S

Figure 2. Transverse shear stress q in a (0/90/90/0)—laminate at x"a/2, y"0; plate slenderness a/h"5; WP: xz analytical solution with FSDT (Whitney—Pagano); 3D: elasticity solution; MSC: MSC/NASTRAN; RR: present solution

Figure 3. Transverse shear stress q in a (0/90/90/0)—laminate at x"0, y"b/2; plate slenderness a/h"5; WP: yz analytical solution with FSDT (Whitney—Pagano); 3D: elasticity solution; MSC: MSC/NASTRAN; RR: present solution

COMPOSITE FINITE ELEMENTS BASED ON FIRST ORDER SHEAR DEFORMATION THEORY

59

Figure 4. Transverse shear stress q in a (#45/!45)—laminate at x"17a/36, y"a/36; plate slenderness a/h"6; CLT: xz numerical solution with CLT; CS: semi-analytical solution of Chaudhuri/Seide; MSC: MSC/NASTRAN; RR: present solution

point of view. It can now be concluded, that the numerical solution with finite elements provides results of the same quality as the analytical solution. For this example the MSC/NASTRAN values are very close to the present method. 3.3. Antisymmetric angle-ply laminate An antisymmetric (#45/!45) laminate with engineering constants of E "276 GPa L E "6·9 GPa T l "0·25 (37) LT G "3·4 GPa LT G "1·4 GPa TT is the last example. The semi-analytical approach of Chaudhuri/Seide26 is taken as the yard stick. Figure 4 shows q for the quadratic plate under uniform load at x"17a/36, y"a/36. The xz present method very well approximates the exact solution. Both, the maximum and the value at the layer interface show an error of less than 8 per cent. It is not surprising, that the CLT is far inferior. But also MSC/NASTRAN shows a significantly larger deviation from the exact solution at the interface (28 per cent). This can be traced back to the underlying assumption of a cross-ply laminate, which certainly cannot model the stated problem. 4. CONCLUSIONS A simple method of improving the transverse shear stress results within finite element calculations based on the FSDT has been demonstrated. The basic idea consists in directly calculating the transverse shear stresses from the transverse shear forces. For that purpose, the influence of the membrane forces on the transverse shear stresses was neglected and cylindrical bending displacement modes were assumed. The method also provides improved transverse shear stiffnesses.

60

R. ROLFES AND K. ROHWER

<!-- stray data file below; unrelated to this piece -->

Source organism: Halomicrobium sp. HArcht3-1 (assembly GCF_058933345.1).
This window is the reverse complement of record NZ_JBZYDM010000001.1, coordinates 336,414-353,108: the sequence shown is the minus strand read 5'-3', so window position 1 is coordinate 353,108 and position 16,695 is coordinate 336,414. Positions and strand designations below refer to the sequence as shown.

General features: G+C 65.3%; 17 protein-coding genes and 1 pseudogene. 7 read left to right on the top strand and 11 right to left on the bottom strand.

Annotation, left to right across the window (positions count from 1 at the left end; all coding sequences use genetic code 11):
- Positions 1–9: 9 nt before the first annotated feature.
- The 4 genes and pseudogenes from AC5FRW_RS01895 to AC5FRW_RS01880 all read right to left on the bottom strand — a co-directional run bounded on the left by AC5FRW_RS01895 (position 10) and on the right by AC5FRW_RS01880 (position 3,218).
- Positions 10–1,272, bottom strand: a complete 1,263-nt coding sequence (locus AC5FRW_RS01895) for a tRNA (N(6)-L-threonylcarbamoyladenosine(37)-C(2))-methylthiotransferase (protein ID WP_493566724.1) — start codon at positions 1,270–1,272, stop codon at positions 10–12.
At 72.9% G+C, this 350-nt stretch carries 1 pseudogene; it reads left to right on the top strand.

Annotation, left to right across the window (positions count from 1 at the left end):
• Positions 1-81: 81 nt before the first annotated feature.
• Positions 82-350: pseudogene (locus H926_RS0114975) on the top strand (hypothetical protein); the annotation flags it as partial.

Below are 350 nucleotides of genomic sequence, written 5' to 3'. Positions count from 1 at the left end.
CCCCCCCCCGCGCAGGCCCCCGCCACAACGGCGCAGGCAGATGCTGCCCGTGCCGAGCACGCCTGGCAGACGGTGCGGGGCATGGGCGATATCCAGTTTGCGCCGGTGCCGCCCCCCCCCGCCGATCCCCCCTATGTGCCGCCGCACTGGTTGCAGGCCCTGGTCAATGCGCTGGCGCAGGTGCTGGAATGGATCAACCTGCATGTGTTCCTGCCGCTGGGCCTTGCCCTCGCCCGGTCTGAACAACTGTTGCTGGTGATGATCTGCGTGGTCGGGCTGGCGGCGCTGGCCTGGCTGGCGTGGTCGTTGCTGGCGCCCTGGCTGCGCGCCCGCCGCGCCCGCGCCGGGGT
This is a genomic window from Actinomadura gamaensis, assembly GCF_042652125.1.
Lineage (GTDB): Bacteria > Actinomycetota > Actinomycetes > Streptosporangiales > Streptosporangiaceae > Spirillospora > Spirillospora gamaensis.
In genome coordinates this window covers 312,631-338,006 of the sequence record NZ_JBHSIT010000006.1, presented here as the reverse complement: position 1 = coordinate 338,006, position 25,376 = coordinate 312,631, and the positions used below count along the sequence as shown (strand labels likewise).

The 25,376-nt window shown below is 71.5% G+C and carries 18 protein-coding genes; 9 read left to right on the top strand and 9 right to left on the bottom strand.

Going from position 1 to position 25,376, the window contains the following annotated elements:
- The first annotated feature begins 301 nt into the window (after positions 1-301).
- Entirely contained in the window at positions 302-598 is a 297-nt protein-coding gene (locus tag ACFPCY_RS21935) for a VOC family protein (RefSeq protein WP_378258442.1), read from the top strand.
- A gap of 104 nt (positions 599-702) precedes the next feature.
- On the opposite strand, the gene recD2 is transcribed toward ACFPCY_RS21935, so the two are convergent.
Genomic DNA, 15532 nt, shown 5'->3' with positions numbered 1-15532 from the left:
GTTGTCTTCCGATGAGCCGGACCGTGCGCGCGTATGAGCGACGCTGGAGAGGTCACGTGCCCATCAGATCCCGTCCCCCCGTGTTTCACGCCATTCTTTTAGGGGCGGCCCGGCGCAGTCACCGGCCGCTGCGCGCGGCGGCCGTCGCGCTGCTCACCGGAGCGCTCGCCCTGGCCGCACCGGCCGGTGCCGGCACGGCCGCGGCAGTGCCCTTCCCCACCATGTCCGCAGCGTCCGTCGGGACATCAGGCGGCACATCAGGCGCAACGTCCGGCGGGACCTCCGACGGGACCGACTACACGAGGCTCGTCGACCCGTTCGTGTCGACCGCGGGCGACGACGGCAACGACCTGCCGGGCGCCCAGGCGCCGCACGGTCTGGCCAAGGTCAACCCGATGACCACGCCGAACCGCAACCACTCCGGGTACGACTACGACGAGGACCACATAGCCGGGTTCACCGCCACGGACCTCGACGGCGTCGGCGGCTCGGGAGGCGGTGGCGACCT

Thus, the selection of an appropriate shear correction factor is no longer necessary. In contrast to the usual method, not only equilibrium conditions, but also the material law for the transverse shear forces were used. The numerical results surpass the usual FSDT stress results based on shear correction factors and equilibrium conditions. The general purpose code MSC/NASTRAN uses a similar but simplified method. Comparisons revealed that the proposed method is more accurate especially for angle-ply laminates. REFERENCES 1. A. Puck, ‘Ein Bruchkriterium gibt die Richtung an’, Kunststoffe, 82, 607—610 (1992). 2. N. J. Pagano, ‘Exact solutions for rectangular bidirectional composites and sandwich plates’, J. Compos. Mater., 4, 20—34 (1970). 3. C. W. Pryor and R. M. Barker, ‘A finite element analysis including transverse shear effects for application to laminated plates’, AIAA J., 9, 912—917 (1971). 4. C. Byun and R. K. Kapania, ‘Prediction of interlaminar stresses in laminated plates using global orthogonal interpolation polynomials’, AIAA J., 30, 2740—2749 (1992). 5. N. R. Senthilnathan, S. P. Lim, K. H. Lee and S. T. Chow, ‘Buckling of shear-deformable plates’, AIAA J., 25, 1268—1271 (1987). 6. M. V. V. Murthy, ‘An improved transverse shear deformation theory for laminated anisotropic plates’, NASA ¹echnical Paper, Vol. 1903 (1981). 7. J. N. Reddy, ‘A simple higher-order theory for laminated composite plates’, J. Appl. Mech., 51, 745—752 (1984). 8. Y. W. Kwon and J. E. Akin, ‘Analysis of layered composite plates using high-order deformation theory’, Comput. Struct., 27, 619—623 (1987). 9. B. N. Pandya and T. Kant, ‘Flexural analysis of laminated composites using refined higher-order C0 plate bending elements’, Comp. Methods Appl. Mech. Eng., 66, 173—198 (1988). 10. B. S. Manjunatha and T. Kant, ‘On evaluation of transverse stresses in layered symmetric composite and sandwich laminates under flexure’, Eng. Comput., 10, 499—518 (1993). 11. T. Kant and B. S. Manjunatha, ‘On accurate estimation of transverse stresses in multilayered laminates’, Comput. Struct., 50, 351—365 (1994). 12. T. Kant and M. P. Menon, ‘A finite element-difference computational model for stress analysis of layered composite cylindrical shells’, Finite Elements Anal. Des., 14, 55—71 (1993). 13. J. J. Engblom and O. O. Ochoa, ‘Through-the thickness stress predictions for laminated plates of advanced composite materials’, Int. j. numer. methods eng., 21, 1759—1776 (1985). 14. J. J. Engblom and O. O. Ochoa, ‘Finite element formulation including interlaminar stress calculations’, Comput. Struct., 23, 241—249 (1986). 15. K. Rohwer, ‘Application of higher order theories to the bending analysis of layered composite plates’, Int. J. Solids Struct., 29, 105—119 (1992). 16. J. N. Reddy, ‘A generalization of two-dimensional theories of laminated composite plates’, Commun. appl. numer. methods, 3, 173—180 (1987). 17. M. di Sciuva, ’Bending, vibration and buckling of simply supported thick multilayered orthotropic plates: an evaluation of a new displacement model’, J. Sound »ibration, 105, 425—442 (1986). 18. R. A. Chaudhuri, ‘An equilibrium method for prediction of transverse shear stresses in a thick laminated plate’, Comput. Struct., 23, 139—146 (1986). 19. D. H. Robbins and J. N. Reddy, ‘Modelling of thick composites using a layerwise laminate theory’, Int. j. numer. methods eng., 36, 655—677 (1993). 20. J. N. Reddy, E. J. Barbero and J. L. Teply, ‘A plate bending element based on a generalized laminate plate theory’, Int. j. numer. methods eng., 28, 2275—2292 (1989). 21. He Ling-Hui, ‘A linear theory of laminated shells accounting for continuity of displacements and transverse shear stresses at layer interfaces’, Int. J. Solids Struct., 31, 613—627 (1994). 22. Y. K. Cheung and Shenglin Di, ‘Analysis of laminated composite plates by hybrid stress isoparametric element’, Int. J. Solids Struct., 30, 2843—2857 (1993). 23. W. H. Wittrick, ‘Analytical, three-dimensional elasticity solutions to some plate problems, and some observations on Mindlin plate theory’, Int. J. Solids Struct., 23, 441—464 (1987). 24. K. Rohwer, ‘Improved transverse shear stiffnesses for layered finite elements’, DF»¸R-FB 88-32, Braunschweig (1988). 25. B. Geier and U. Renken, ‘PRIMEL, ein Pra¨prozessor fu¨r Laminatberechnungen, Einfu¨hrung und Benutzeranleitung’, DF»¸R-Mitteilung 88-14. 26. R. A. Chaudhuri and P. Seide, ‘An approximate semi-analytical method for prediction of interlaminar shear stresses in an arbitrarily laminated thick plate’, Comput. Struct., 25, 627—636 (1987).